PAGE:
Locals give 'country town' thumbs down

Residents have hit out at plans that could see a massive swathe of countryside turned into housing and the creation of a “new country town” at Mangreen, near Swardeston.

Residents have hit out at plans that could see a massive swathe of countryside turned into housing and the creation of a “new country town” at Mangreen, near Swardeston.

More than 200 people attended a public meeting to voice their concerns at proposals that could see up to 6,700 houses built on greenfield land in the area.

The proposal for a new development at Mangreen is among three potential options for housing growth in the south Norfolk area being considered by the Greater Norwich Development Partnership (GNDP).

South Norfolk needs to find space for 12,000 new homes between now and 2026 under government house building targets.


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An executive summary produced on behalf of a consortium of landowners details that 6,700 houses could be built on 180 hectares, with 5,700 at Mangreen and 1,000 at Mulbarton.

Worried residents attended a public meeting in Mulbarton village hall on Friday evening to voice concerns about the proposals.

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The meeting was chaired by district councillor Jon Herbert and included representatives from South Norfolk Council, local parish councils, and the landowners.

Areas of concern included the impact of the development on the surrounding countryside and on traffic.

Local people said they were also worried about the scale of the housing and suggested that there were other more suitable locations for a settlement of this type.

Some residents were appalled to find their homes and land swallowed up in a map showing where new houses could potentially be built.

David Watkinson said that from the map it appeared his 400 acre farm at Mulbarton “is going to be seized”. He told the meeting: “We don't want to give it up, we are very happy farming it.”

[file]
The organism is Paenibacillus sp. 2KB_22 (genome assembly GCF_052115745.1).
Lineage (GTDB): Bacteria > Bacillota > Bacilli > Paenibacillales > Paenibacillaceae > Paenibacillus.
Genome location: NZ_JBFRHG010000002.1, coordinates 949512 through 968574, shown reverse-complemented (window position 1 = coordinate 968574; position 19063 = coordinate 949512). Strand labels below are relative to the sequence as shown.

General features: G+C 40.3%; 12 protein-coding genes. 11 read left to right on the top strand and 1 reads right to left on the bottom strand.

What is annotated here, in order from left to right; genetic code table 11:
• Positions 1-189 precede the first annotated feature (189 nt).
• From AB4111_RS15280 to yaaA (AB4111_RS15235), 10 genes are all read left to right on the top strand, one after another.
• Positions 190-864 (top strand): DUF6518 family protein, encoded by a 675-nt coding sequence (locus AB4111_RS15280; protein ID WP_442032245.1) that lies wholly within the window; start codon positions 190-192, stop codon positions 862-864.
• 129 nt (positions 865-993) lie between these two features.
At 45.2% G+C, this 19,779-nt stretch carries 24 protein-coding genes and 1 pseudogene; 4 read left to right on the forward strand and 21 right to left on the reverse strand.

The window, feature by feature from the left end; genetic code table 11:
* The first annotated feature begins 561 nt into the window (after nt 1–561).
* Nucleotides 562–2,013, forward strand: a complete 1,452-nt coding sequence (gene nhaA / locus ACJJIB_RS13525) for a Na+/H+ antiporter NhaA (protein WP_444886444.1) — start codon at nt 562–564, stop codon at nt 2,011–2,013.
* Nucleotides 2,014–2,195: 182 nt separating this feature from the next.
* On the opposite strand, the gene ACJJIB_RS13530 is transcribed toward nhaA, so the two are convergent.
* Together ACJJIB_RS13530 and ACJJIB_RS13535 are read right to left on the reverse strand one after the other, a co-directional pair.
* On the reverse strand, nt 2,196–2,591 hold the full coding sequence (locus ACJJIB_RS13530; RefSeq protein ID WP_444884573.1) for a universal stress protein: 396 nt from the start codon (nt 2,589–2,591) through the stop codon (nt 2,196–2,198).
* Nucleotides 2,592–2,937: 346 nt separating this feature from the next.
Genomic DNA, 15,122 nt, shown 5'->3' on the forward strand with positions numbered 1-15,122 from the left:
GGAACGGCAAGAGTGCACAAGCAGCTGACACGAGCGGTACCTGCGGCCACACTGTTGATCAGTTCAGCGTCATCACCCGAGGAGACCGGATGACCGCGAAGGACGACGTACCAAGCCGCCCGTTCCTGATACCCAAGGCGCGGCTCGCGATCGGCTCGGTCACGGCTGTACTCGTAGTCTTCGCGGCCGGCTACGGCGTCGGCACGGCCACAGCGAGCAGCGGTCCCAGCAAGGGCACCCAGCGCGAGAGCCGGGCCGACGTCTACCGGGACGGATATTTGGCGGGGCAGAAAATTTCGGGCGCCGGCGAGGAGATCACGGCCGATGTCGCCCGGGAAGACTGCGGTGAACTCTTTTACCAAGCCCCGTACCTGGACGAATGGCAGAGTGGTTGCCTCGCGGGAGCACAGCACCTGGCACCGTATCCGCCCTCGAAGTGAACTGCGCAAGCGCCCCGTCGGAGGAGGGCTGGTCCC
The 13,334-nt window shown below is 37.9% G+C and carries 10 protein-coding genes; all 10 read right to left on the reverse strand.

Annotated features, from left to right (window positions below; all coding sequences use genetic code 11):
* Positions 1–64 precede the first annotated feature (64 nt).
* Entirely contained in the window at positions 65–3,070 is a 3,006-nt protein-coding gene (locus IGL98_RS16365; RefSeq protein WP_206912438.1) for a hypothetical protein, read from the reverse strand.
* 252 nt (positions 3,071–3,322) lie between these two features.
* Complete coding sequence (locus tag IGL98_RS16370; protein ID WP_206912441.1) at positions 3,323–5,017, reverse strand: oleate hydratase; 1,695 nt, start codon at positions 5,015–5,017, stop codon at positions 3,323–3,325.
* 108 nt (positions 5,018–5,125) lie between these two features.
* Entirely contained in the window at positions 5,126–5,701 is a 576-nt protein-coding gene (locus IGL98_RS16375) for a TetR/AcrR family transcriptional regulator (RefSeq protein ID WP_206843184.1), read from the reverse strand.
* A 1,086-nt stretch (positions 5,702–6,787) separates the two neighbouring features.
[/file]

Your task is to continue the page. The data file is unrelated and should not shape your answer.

The GNDP is considering three potential options for major development in the south Norfolk area.

Option one would see 4,000 new homes in the Hethersett and Little Melton area, 4,000 new homes at Wymondham, no significant development in the Mangreen, Swardeston, Mulbarton and Swainsthorpe area and no significant development in Long Stratton.

Option two would see 4,000 new homes in the Hethersett and Little Melton area, 2,000 at Wymondham, no significant development in the Mangreen, Swardeston, Mulbarton and Swainsthorpe area and 2,000 homes at Long Stratton.

Option three would see no significant development in the Hethersett and Little Melton area, 2,000 new homes at Wymondham, 4,500 new homes in the Mangreen, Swardeston, Mulbarton and Swainsthorpe area and 1,500 homes at Long Stratton.

Areas of South Norfolk near Norwich would see 2,000 homes in all three options.

Andrew Gregory, director of planning, housing and the built environment at South Norfolk Council, stressed at the meeting that no decisions had been made and that at present the council is not promoting or supporting any of the options. He also described the plans as “incredibly crude”.

Mr Gregory said that a report with a recommendation would go to a meeting of policy group leaders on December 18. Out of that meeting there would be a preferred option and this would be followed by a full public consultation about the preferred option.

At the end of the meeting residents voted with a show of hands that they were unanimously against the proposals and did not believe South Norfolk Council had kept all affected well informed.

South Norfolk Council leader John Fuller said after the meeting: “We are looking at three dilemmas. Firstly is it right that all the proposed developments for the next 20 to 40 years be exclusively along the A11 corridor? Secondly should we be building on to existing towns, or is there an argument for creating a new town? And if we are going to add another 36,000 homes in the Norwich area is it sensible to exclude the possibility of a Long Stratton bypass as part of that?”

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